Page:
Tuesday, 20 March 2012

Native Land Right Movement

While I am focusing on the self-government movement, I do believe that the land right movement is very closely tied to the self-government movement. Many of the same groups that protest for self-government also are seen at protests for native land rights as well.

First of all, I would like to start by recommending you watch this video by 8th Fire. It was brought to my attention by my T.A and it explains the problems and possible solutions far better than I could ever hope to in such a short time. This video is particularly good because it avoids the 'white man guilt syndrom'; a term I use to define when a piece of work focuses on the idea that all the problems are the fault of the settlers and usually does not focus on what we as a country of Natives and non-Natives should be doing to fix those problems. This video talks about the wide variety of issues that face the Native community today from land claims to education rights from a perspective not often seen in popular media: Native people.

Land claims are basically who has the right to chose what can happen to the land. Many treaties and the Indian act have parts that refer to land claims but it is not that simple. Across Canada, there are many of treaties and each is slightly different and sets aside different land for reserves for the Natives. If you recall my second post where I posted this map showing how Native was an umbrella term for the many different cultures that existed here pre-contact. Well have another look and compare it to the second map that shows the treaties and see if you can see a difference.
Courtesy of 8th Fire
Courtesy of 8th Fire
If you noticed that many treaties or land claims cover the area of multiple tribal groups then you noticed the same thing I did. First of all, tribes that lived near each other were not always allies yet settlers would group them all together and divide up the land. 
If you also take into account the fact that traditionally most native cultures did not believe in ownership of the land and many were nomadic cultures it starts to make sense why today they may feel as though they had been taken advantage of.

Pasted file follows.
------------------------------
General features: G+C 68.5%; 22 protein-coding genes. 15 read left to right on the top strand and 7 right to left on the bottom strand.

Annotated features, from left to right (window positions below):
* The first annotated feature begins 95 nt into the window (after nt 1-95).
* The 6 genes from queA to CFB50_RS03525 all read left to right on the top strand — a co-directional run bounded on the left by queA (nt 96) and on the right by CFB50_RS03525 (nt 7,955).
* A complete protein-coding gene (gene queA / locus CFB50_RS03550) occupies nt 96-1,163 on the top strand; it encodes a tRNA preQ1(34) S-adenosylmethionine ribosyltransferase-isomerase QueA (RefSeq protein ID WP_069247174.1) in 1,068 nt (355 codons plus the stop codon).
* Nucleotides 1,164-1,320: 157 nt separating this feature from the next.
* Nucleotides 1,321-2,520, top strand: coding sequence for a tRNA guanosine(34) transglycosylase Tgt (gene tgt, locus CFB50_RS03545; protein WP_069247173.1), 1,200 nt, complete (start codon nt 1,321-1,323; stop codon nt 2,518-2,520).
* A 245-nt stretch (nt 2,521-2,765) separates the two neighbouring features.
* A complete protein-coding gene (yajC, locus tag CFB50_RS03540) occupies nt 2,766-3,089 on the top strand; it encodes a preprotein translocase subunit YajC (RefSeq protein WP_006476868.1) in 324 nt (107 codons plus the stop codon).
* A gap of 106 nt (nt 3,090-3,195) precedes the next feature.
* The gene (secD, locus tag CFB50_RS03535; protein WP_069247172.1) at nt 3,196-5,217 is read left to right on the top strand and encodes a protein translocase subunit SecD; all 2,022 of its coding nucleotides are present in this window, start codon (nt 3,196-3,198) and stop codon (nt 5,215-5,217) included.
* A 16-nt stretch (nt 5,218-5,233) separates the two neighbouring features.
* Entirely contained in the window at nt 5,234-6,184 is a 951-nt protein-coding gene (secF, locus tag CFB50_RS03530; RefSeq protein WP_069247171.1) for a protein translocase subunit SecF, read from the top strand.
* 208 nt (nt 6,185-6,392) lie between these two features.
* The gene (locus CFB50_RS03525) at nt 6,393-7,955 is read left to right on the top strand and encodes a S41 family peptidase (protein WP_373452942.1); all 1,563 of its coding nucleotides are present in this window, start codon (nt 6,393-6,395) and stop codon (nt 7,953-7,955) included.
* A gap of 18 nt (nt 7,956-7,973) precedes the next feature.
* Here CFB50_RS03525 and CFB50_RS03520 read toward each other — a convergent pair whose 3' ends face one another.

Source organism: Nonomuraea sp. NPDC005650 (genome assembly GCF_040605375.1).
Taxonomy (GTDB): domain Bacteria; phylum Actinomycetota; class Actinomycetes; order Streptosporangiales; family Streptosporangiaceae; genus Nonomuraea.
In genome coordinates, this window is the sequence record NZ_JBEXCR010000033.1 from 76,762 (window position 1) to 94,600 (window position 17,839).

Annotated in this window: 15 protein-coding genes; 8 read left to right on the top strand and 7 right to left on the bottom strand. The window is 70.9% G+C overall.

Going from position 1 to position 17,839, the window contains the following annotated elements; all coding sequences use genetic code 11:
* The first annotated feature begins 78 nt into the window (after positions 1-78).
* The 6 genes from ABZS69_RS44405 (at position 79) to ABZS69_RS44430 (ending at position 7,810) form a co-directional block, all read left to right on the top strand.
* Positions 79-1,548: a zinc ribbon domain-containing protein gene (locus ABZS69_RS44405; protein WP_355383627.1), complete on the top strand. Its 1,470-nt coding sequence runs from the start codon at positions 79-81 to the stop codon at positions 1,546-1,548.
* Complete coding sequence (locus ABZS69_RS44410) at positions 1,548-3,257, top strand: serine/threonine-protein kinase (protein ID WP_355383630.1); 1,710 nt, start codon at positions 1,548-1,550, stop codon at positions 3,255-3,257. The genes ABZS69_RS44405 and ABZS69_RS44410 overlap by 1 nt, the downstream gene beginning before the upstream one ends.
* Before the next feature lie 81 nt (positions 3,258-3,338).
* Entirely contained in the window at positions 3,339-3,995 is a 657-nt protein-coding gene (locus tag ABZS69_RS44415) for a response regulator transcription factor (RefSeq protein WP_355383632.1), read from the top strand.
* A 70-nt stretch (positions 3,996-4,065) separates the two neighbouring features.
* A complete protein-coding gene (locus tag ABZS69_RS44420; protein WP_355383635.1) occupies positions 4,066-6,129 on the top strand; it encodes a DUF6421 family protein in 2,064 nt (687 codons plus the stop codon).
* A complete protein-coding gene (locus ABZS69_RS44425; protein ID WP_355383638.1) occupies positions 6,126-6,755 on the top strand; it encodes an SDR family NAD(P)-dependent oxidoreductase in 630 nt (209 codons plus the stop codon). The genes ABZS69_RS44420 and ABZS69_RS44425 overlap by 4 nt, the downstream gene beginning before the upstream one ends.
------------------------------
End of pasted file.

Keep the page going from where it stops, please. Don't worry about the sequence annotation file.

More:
One side note I would like to focus on for a moment is while reading many online discussions and comments on articles about Native rights, I noticed a large number of people writing things about how Natives lost or were conquered and should therefore assimilate. 

First of all, there really was never much of a war. Yes, there was conflicts between certain groups and settlers or traders but it was never a declared war against all Native people. If the settlement of Canada could be considered a war in any way, it would have been a war of words, treaties, and promises.

Secondly, they were never conquered. Natives of various origins are still alive today along with their stories, lifeways, and traditions even with events such as the residential schools that tried to conquer their culture. 
And just to give you an idea of just how important this is to so many people look at the photos below that was taken in 2007. This is not an issue that we can just wait and hope it will go away, we; Natives and non-natives alike, have to become more proactive to find a solution to the tension between our peoples.
Anti Weyerhaeuser protest, Ottawa, 2007.
Courtesy of  Free Grassy Narrows
Courtesy of Chris Saad/ MyNews.CTV.ca

Next blog will just be a short conclusion as it is the due date for this project.

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